Presentation on theme: "Introduction to Control Charts By Farrokh Alemi Ph.D. Sandy Amin Based in part on Amin S. Control charts 101: a guide to health care applications. Qual."— Presentation transcript:
Introduction to Control Charts By Farrokh Alemi Ph.D. Sandy Amin Based in part on Amin S. Control charts 101: a guide to health care applications. Qual Manag Health Care 2001 Spring;9(3):1-27
Purpose Provide an overview of control chart applications for common healthcare data. We assume: User has a basic understanding of process variation User has knowledge of simple statistics (i.e. measures of central tendency). This lecture should help the user select the appropriate type of chart and understand the common rules of interpretation.
What is a control chart? A graphical display of data over time that can differentiate common cause variation from special cause variation In the late 1920’s, Walter Shewhart, a statistician at the AT&T Bell Laboratories, developed the control chart and its associated rules of interpretation.
Components of Control Chart UCL LCL Observations
Interpretation of Control Charts Points between control limits are due to random chance variation One or more data points above an UCL or below a LCL mark statistically significant changes in the process
Suggested Number of Data Points More data points means more delay Fewer data points means less precision, wider limits A tradeoff needs to be made between more delay and less precision Generally 25 data points judged sufficient Use smaller time periods to have more data points Fewer cases may be used as approximation The idea is to improve not to prove a point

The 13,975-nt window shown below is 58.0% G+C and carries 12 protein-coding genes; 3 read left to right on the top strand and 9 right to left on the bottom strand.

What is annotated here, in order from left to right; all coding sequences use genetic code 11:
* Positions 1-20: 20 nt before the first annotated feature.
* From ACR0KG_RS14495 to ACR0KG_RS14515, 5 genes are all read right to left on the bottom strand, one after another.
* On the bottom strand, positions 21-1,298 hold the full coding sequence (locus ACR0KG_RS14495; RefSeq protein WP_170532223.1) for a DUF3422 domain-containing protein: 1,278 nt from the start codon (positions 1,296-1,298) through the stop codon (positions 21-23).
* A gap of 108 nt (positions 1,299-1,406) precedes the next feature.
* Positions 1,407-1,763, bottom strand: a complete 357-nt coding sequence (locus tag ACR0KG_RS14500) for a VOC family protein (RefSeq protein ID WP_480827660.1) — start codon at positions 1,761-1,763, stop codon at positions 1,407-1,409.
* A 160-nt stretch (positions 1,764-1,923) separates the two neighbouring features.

Examples of Measures Length of stay Average length of stay Average age of a specific patient population Process turn around time Staff salaries Severity of medication errors Individual patient’s weights, blood sugars, cholesterol levels, temperatures, or blood pressures over time Patient Satisfaction Average Scores Infectious waste poundage generated Electrical usage Wait times Accounts receivable balances Time in restraints Time before hanging up the phone SF – 36 scores Number of employee accidents Number of patient falls Nosocomial infection rates Percent of patients in restraints Medication error rate Adverse event rate C-Section rates Number of dietary tray errors Numbers of delinquent medical records Percent of patients with insurance Percent of patients who rated the facility as excellent Telephone abandonment rates Pressure ulcer rates Employee injuries rates Percent of records that contains appropriate documentation Continuous variablesRates and discrete events
Which Chart is Right? If continuous variable If one data point per time period If outliers likely: Tukey chart If outliers not likely: XmR chart If multiple data points per time period: Xbar chart If discrete event If event is rare: Time-in-between chart If event is not rare: P-chart If case mix changes over time, use risk adjusted control charts
Risk Adjustment When case mix changes over time, use risk adjusted control charts Instead of comparing to historical patterns, new observations are compared to expectations Risk adjusted control charts are calculated by applying the formulas for control limits to the difference of observed and expected values